Fredrick played 32 minutes, with 10 points and three assists.
But it was his presence on defense that benefited Iowa the most. It allowed Iowa coach Fran McCaffery to go back to an eight-man rotation. It gave him an extra guard to throw at a Penn State team that often puts four of them on the court at once.
Iowa led just 35-34 at halftime but opened the second half with a 20-8 burst that practically put things out of reach for the Nittany Lions. Penn State was just 2-for-11 from the field in that stretch.
“We didn’t play our best in the first half and we were still up one, so we wanted to create some separation, kind of set the tone of how the second half was going to go,” Fredrick said. “And coach made an emphasis on getting back in transition. They were kind of running it up our backs in the first half and we wanted to make them play in the halfcourt. We were running back and we were finding shooters, and we were walling off (Penn State star) Lamar Stevens in transition.”
That made all the difference. Fredrick was right in the middle of it.
“I think you saw I was fresh,” he said. “I just had a little bounce like I usually have.”
McCaffery was happy to have him back. Fredrick’s return moves senior Ryan Kriener back to the bench, where he is an important backup at the post positions. He had eight points and five rebounds in 17 minutes.
“I think another body really is helpful. We were rotating seven,” McCaffery said. “It’s like we had seven starters. Just kind of rotate them and try to keep five fresh bodies out there, not worry about position.
“And I think that’s good for building confidence and versatility. But having that extra body give you a little more flexibility on how you want to sub, how you want to play, what kind of lineup you want on the floor.”
That’s necessary as the Hawkeyes head in to tournament play. This is a team that can make a deep run with a healthy core of eight players.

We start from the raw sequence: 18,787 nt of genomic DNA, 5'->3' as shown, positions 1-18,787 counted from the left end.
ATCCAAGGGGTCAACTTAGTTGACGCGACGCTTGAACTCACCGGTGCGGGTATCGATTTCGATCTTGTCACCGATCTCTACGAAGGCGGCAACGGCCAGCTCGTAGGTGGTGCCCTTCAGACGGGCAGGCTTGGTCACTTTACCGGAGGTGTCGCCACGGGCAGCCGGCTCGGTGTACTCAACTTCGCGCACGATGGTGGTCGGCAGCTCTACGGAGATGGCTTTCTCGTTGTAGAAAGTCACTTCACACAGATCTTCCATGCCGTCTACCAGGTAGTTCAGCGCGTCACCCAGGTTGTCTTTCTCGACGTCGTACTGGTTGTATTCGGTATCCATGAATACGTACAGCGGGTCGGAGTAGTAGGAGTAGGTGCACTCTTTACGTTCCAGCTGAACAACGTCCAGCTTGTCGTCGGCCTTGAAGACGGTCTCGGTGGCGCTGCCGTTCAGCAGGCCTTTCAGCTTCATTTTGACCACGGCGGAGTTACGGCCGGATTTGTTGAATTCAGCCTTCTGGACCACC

Toussaint provides positive energy and a personal record for assists
Iowa freshman point guard Joe Toussaint was the best player on the court in the opening minutes Saturday. And he didn’t have to score a point.
He surprised Harrar in the post by blazing in from behind to steal the ball. That led to a Joe Wieskamp 3-pointer. Toussaint assisted on Iowa’s next basket, a 3-pointer by Garza. And the next, a 3 by Fredrick. He stepped in to take a charge from Penn State’s Jamari Wheeler. He stole a Lamar Stevens pass and turned that into a Kriener layup.
Toussaint finished with two points, but had a career-high eight assists. And he needed only 16 minutes to get them. It was the kind of outing Iowa needs from the rookie, who is usually the fastest player on the court but also can be the fastest to get benched if McCaffery doesn’t like what he’s seeing.
“Today just wasn’t a scoring night. Today was dish the ball, play defense, rebound,” Toussaint said.
“I just came out, got two assists early, got a steal early and I was just feeling good.”
Toussaint is also a pesky defender, of particular value against teams like the Nittany Lions that like to push the pace.
“He never gets tired. That helps,” McCaffery said of Toussaint’s defense. “He’s unbelievably quick and powerful. So he’ll fight through screens.”
Winning basketball games in March almost always requires brilliant play at the point guard spot. An emerging Toussaint would greatly help Iowa’s chances in that regard.
Iowa next hosts Purdue on Tuesday.
Mark Emmert covers the Iowa Hawkeyes for the Register. Reach him at firstname.lastname@example.org or 319-339-7367. Follow him on Twitter at @MarkEmmert.